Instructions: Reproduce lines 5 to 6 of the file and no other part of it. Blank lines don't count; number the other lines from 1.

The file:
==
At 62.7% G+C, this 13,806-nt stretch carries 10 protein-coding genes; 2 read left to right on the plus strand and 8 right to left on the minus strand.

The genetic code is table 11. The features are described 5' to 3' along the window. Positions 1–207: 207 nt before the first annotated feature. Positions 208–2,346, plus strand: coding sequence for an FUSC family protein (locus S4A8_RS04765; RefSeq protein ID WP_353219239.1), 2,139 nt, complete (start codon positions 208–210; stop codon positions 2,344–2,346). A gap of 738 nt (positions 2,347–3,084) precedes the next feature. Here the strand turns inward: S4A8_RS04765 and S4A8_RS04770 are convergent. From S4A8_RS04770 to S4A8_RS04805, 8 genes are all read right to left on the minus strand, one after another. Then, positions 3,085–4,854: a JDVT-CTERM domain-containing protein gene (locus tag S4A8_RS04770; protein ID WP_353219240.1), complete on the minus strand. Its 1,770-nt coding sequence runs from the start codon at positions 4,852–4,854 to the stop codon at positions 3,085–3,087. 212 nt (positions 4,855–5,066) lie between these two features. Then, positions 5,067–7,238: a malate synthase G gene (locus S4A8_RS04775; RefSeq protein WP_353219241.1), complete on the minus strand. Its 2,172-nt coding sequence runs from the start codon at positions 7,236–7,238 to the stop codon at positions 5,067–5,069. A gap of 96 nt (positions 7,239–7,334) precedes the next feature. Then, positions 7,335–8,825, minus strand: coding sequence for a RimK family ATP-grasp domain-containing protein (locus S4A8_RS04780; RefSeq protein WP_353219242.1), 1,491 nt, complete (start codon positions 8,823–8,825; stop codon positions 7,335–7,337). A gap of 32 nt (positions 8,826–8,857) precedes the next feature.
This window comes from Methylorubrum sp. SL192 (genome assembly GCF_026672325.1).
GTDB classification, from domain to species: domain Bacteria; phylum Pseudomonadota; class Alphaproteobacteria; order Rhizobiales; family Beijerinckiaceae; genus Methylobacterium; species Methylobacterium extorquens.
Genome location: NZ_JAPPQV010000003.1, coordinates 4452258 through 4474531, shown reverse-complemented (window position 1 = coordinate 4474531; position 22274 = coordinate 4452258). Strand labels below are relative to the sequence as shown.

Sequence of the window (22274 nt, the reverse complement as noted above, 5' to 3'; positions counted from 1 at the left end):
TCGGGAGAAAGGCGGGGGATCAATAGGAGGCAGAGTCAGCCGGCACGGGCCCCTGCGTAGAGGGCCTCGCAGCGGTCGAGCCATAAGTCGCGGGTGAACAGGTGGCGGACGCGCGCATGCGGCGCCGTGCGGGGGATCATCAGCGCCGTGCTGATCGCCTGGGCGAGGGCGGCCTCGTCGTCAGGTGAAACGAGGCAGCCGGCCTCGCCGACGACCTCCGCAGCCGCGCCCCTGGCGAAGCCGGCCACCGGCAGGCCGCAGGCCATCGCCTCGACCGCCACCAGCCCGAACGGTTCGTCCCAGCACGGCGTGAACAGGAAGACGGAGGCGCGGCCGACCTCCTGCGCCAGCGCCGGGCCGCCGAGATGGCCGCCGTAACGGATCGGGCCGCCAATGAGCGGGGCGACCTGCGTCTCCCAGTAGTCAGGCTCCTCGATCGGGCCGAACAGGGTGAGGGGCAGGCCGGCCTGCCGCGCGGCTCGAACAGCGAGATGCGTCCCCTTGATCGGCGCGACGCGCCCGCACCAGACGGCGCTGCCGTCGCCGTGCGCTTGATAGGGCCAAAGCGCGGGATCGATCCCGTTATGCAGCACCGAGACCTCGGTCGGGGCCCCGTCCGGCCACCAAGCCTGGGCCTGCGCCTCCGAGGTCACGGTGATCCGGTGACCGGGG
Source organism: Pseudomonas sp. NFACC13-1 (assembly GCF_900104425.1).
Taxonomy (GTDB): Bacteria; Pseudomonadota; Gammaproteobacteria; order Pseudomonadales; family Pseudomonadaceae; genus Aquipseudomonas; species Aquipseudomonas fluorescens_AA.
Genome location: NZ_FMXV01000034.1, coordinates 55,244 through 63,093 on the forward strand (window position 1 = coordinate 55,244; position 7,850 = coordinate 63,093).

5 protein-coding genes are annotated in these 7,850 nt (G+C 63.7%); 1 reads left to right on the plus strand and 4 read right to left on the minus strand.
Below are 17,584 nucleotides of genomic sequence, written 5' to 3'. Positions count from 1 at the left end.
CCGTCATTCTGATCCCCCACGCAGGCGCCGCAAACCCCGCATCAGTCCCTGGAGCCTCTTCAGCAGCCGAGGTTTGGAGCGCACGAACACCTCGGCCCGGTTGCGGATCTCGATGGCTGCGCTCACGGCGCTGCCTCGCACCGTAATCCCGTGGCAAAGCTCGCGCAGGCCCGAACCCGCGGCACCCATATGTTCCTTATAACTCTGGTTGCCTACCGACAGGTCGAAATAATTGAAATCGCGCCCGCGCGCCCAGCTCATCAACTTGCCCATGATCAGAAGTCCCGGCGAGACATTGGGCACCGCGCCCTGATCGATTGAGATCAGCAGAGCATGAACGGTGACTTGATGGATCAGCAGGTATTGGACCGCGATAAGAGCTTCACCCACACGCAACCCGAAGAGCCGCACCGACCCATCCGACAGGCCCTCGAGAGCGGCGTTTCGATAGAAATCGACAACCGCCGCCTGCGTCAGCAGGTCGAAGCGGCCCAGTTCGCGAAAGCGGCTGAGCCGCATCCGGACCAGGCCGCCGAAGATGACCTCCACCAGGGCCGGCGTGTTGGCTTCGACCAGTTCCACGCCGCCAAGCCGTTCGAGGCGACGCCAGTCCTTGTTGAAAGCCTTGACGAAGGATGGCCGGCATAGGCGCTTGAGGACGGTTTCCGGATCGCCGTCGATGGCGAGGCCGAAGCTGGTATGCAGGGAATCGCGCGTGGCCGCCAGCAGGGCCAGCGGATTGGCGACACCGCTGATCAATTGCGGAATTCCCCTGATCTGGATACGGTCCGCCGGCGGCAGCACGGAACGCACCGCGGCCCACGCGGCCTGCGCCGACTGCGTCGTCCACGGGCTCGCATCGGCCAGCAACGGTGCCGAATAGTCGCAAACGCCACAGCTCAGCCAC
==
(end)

Genome location: NZ_JAPPQV010000003.1, coordinates 4452258 through 4474531, shown reverse-complemented (window position 1 = coordinate 4474531; position 22274 = coordinate 4452258). Strand labels below are relative to the sequence as shown.

Sequence of the window (22274 nt, the reverse complement as noted above, 5' to 3'; positions counted from 1 at the left end):